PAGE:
Red, Yellow, Blue Pursuing the true look of nature
An old teacher of mine once said that every good painting has some of each of the three primary colors in it- red, yellow, and blue.
Being a contrarian, I immediately started looking for examples where that wasn’t the case – and I found plenty.
But in looking, I also saw the deeper truth to what he was saying – that the colors we see in the world around us are an endless series of variations on those three notes.
And furthermore – that paintings which accept that principle seem to have a depth and richness to them that brings them closer to the natural world.
I don’t treat this principle as a rule, and most of the time I’m not even thinking of it consciously.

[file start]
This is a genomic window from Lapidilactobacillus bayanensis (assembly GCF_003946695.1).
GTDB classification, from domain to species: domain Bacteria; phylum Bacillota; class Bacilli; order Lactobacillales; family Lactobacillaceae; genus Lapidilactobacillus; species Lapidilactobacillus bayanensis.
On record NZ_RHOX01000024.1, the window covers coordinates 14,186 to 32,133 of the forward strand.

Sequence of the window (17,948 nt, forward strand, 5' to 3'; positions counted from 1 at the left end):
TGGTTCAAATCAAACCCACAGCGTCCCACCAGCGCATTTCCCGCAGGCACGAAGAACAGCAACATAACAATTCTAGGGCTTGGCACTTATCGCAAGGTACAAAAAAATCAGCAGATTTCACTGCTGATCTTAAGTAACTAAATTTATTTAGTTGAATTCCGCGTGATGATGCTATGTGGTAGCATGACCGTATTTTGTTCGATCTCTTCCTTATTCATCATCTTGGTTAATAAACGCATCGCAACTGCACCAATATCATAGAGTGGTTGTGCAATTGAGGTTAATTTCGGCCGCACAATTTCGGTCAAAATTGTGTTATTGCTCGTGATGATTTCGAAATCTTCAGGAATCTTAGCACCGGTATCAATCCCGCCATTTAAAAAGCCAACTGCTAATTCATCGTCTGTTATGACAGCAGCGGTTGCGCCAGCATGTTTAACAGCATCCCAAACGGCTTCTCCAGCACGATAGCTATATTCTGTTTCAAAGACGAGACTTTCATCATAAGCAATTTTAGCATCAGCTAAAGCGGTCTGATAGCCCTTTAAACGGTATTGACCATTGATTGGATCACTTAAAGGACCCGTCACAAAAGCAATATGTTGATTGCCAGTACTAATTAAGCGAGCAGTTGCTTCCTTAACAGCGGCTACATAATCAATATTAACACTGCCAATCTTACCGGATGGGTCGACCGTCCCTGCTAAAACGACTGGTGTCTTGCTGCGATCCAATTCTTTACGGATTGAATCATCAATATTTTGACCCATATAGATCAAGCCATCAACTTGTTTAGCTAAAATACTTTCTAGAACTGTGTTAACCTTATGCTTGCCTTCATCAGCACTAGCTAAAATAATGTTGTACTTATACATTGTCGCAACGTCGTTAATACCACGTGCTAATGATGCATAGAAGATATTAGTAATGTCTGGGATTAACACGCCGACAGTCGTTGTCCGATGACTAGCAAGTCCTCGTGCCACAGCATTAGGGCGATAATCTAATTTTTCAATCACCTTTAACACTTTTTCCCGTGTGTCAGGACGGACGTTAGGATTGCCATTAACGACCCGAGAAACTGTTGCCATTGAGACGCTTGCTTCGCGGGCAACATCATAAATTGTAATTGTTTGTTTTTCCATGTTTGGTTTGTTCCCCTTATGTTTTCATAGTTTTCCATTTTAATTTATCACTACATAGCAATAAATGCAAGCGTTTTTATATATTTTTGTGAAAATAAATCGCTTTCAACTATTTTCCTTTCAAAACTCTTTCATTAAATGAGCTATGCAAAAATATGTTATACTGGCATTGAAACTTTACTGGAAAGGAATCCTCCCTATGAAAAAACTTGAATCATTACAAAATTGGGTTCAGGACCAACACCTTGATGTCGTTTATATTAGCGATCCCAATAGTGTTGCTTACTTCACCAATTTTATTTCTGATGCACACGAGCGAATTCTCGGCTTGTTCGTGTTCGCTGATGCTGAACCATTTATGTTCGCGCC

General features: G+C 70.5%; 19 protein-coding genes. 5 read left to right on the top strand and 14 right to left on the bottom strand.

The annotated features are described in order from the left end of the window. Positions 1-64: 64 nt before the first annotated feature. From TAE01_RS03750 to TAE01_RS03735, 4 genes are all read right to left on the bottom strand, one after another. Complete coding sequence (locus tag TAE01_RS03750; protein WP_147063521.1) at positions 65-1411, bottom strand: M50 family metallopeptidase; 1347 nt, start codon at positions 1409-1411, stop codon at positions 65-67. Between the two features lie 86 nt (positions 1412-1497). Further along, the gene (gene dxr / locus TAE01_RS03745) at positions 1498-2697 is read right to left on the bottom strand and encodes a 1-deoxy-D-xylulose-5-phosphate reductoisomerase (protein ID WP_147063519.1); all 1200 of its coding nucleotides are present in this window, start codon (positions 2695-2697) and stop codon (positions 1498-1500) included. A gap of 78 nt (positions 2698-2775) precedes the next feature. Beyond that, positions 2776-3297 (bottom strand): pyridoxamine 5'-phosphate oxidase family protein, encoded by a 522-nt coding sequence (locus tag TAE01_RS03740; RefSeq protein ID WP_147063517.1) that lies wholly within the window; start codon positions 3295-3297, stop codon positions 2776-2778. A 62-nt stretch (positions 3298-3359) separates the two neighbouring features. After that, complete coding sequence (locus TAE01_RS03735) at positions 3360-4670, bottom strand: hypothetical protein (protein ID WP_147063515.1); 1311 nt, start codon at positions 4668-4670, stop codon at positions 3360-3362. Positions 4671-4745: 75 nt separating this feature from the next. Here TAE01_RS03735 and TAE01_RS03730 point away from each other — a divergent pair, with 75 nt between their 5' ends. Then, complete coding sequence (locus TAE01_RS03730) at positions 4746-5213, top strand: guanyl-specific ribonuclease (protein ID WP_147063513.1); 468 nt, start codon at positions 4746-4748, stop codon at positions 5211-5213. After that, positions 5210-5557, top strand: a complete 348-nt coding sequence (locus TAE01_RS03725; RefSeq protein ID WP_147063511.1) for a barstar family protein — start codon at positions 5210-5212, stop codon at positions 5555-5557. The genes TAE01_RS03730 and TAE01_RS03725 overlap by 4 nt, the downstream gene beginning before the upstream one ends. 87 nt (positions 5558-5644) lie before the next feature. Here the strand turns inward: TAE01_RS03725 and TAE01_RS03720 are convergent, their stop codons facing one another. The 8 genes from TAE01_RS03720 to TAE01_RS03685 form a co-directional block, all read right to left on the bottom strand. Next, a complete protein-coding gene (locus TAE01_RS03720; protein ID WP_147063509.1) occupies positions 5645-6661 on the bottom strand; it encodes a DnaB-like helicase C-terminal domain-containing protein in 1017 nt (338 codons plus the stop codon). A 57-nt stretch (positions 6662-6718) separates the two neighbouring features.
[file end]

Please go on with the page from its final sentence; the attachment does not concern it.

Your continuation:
But sometimes when setting up a painting, it becomes very clear.
Sometimes – like with this painting, it even becomes deliberate.
An interesting thing about this principle is that the colors need not be the actual three primaries – colors which are simply in the same family will do quite nicely.
For instance – in this painting, there is a clear yellow and a clear blue, but no strong red.
However, the eye reads the orange of the teacup and the brown of the teapot as reds, so the illusion is complete.